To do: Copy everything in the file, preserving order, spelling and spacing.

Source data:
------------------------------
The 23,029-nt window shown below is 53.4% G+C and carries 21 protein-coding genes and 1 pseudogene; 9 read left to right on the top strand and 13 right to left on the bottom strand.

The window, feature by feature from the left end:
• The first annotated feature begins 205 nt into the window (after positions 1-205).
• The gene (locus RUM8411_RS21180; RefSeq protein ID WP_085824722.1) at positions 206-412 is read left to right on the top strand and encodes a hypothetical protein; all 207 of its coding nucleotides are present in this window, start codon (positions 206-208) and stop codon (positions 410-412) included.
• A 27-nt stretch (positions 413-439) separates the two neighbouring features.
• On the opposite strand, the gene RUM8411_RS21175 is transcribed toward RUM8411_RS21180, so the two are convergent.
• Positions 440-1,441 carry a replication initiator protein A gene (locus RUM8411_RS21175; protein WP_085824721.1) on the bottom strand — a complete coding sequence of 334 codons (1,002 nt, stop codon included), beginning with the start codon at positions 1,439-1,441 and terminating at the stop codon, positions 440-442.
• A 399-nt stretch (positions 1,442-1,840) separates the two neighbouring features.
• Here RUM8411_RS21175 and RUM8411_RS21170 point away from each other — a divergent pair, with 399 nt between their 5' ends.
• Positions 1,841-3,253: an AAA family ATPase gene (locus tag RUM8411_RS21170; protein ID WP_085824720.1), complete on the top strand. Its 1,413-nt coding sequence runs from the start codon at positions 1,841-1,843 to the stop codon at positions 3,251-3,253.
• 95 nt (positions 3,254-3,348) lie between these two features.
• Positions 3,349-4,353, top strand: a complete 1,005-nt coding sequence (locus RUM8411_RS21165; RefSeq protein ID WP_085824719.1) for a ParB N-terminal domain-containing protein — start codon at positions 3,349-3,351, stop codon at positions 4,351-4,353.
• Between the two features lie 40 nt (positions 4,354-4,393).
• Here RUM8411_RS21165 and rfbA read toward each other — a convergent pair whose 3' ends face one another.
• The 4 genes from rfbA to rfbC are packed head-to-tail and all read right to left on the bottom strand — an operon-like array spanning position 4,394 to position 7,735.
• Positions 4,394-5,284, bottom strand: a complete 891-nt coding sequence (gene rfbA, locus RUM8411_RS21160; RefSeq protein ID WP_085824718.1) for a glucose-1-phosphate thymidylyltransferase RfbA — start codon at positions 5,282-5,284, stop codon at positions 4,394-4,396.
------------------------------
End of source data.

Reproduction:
The 23,029-nt window shown below is 53.4% G+C and carries 21 protein-coding genes and 1 pseudogene; 9 read left to right on the top strand and 13 right to left on the bottom strand.

The window, feature by feature from the left end:
• The first annotated feature begins 205 nt into the window (after positions 1-205).
• The gene (locus RUM8411_RS21180; RefSeq protein ID WP_085824722.1) at positions 206-412 is read left to right on the top strand and encodes a hypothetical protein; all 207 of its coding nucleotides are present in this window, start codon (positions 206-208) and stop codon (positions 410-412) included.
• A 27-nt stretch (positions 413-439) separates the two neighbouring features.
• On the opposite strand, the gene RUM8411_RS21175 is transcribed toward RUM8411_RS21180, so the two are convergent.
• Positions 440-1,441 carry a replication initiator protein A gene (locus RUM8411_RS21175; protein WP_085824721.1) on the bottom strand — a complete coding sequence of 334 codons (1,002 nt, stop codon included), beginning with the start codon at positions 1,439-1,441 and terminating at the stop codon, positions 440-442.
• A 399-nt stretch (positions 1,442-1,840) separates the two neighbouring features.
• Here RUM8411_RS21175 and RUM8411_RS21170 point away from each other — a divergent pair, with 399 nt between their 5' ends.
• Positions 1,841-3,253: an AAA family ATPase gene (locus tag RUM8411_RS21170; protein ID WP_085824720.1), complete on the top strand. Its 1,413-nt coding sequence runs from the start codon at positions 1,841-1,843 to the stop codon at positions 3,251-3,253.
• 95 nt (positions 3,254-3,348) lie between these two features.
• Positions 3,349-4,353, top strand: a complete 1,005-nt coding sequence (locus RUM8411_RS21165; RefSeq protein ID WP_085824719.1) for a ParB N-terminal domain-containing protein — start codon at positions 3,349-3,351, stop codon at positions 4,351-4,353.
• Between the two features lie 40 nt (positions 4,354-4,393).
• Here RUM8411_RS21165 and rfbA read toward each other — a convergent pair whose 3' ends face one another.
• The 4 genes from rfbA to rfbC are packed head-to-tail and all read right to left on the bottom strand — an operon-like array spanning position 4,394 to position 7,735.
• Positions 4,394-5,284, bottom strand: a complete 891-nt coding sequence (gene rfbA, locus RUM8411_RS21160; RefSeq protein ID WP_085824718.1) for a glucose-1-phosphate thymidylyltransferase RfbA — start codon at positions 5,282-5,284, stop codon at positions 4,394-4,396.